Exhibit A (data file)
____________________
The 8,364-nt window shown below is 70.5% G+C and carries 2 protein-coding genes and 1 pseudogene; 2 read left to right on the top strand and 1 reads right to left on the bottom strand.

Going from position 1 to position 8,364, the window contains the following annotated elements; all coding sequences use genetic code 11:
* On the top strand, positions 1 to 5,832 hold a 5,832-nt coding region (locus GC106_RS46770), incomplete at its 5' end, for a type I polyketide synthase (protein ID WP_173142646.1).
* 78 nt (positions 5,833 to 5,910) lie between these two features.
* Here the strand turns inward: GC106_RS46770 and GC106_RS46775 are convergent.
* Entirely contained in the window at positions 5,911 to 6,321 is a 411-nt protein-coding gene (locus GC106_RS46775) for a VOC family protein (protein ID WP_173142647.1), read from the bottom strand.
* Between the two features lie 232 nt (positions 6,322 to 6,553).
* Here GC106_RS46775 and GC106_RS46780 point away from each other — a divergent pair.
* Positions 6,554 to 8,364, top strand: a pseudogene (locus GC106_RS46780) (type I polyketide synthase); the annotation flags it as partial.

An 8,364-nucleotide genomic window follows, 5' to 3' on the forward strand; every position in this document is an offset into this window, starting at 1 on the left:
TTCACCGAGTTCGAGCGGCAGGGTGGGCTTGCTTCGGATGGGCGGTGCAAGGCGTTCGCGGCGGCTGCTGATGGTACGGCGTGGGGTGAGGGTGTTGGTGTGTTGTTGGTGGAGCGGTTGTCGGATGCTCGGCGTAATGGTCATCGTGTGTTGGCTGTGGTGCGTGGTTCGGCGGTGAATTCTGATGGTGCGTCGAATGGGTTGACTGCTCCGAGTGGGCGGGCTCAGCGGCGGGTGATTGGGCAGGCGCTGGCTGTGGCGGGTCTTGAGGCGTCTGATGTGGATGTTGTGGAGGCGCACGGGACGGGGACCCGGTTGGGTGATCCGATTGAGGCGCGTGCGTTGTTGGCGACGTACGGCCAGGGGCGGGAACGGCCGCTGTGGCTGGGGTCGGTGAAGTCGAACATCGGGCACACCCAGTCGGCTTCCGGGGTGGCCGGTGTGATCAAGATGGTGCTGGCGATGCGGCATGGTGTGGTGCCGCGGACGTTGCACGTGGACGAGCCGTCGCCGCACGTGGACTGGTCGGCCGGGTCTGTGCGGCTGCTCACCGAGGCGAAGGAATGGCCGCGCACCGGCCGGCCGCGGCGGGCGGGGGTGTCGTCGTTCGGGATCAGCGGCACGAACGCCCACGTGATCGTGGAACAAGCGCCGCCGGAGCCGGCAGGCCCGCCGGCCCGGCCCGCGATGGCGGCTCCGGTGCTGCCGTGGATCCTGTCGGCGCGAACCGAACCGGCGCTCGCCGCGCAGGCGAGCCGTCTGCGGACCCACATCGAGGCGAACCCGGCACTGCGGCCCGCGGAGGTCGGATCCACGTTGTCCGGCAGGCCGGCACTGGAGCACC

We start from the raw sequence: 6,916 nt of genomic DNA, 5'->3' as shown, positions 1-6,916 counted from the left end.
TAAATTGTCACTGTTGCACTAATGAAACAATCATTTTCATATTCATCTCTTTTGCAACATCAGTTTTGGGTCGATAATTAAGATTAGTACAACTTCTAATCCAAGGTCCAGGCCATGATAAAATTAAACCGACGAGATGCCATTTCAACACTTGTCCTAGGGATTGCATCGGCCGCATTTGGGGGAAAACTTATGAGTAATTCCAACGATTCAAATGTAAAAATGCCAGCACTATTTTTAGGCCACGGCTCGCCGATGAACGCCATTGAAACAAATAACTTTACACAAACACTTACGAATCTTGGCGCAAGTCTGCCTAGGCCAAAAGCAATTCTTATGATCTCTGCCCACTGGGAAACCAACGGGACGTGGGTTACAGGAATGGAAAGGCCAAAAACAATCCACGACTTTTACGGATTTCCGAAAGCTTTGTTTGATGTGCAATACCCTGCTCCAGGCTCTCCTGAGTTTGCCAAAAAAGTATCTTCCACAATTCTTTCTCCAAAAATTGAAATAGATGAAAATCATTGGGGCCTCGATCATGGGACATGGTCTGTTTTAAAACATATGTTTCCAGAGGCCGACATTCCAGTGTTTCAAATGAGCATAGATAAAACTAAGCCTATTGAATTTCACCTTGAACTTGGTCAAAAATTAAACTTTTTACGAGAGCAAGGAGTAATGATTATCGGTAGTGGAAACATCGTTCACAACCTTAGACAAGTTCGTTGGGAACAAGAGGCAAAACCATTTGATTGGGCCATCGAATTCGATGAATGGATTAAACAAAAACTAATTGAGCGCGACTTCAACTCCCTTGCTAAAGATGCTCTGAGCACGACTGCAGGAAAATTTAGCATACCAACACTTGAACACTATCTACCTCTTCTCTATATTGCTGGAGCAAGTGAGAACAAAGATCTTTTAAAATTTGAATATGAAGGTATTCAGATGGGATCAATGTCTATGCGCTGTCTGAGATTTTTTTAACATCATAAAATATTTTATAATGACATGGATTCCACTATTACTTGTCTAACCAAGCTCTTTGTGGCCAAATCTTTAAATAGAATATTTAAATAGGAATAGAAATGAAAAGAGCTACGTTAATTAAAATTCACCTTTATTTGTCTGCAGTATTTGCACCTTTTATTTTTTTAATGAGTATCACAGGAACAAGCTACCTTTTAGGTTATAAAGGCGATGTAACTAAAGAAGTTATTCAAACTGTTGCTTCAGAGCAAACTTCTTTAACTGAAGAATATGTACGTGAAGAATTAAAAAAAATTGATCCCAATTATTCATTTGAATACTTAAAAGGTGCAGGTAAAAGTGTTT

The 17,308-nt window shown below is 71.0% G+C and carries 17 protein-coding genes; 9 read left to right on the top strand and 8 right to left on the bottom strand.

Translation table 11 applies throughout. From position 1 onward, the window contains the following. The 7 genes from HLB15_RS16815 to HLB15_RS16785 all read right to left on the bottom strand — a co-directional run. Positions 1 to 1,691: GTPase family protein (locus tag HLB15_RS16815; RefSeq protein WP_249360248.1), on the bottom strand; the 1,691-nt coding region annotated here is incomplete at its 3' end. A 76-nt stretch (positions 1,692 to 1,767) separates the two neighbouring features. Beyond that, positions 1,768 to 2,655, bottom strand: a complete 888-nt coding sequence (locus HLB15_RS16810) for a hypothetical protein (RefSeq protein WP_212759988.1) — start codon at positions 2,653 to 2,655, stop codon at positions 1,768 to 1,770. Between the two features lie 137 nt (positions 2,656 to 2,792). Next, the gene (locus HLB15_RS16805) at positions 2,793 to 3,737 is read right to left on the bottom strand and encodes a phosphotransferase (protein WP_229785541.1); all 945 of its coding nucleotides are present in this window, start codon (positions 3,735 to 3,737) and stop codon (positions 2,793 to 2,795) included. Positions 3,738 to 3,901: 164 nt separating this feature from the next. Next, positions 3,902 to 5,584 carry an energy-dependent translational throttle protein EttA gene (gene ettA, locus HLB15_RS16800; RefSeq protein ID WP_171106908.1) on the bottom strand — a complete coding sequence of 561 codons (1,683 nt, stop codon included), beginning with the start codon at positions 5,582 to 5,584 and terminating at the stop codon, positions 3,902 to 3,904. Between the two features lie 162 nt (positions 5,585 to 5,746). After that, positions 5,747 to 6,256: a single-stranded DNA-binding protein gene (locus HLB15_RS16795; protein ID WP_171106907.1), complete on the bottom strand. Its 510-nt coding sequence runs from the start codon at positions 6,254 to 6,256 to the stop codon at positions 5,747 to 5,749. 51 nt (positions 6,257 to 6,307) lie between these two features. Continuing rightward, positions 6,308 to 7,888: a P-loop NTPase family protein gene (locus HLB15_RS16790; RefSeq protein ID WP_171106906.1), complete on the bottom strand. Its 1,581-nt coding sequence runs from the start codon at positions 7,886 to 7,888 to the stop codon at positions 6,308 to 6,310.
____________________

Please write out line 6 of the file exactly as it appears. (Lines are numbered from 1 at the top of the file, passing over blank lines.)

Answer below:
* Entirely contained in the window at positions 5,911 to 6,321 is a 411-nt protein-coding gene (locus GC106_RS46775) for a VOC family protein (protein ID WP_173142647.1), read from the bottom strand.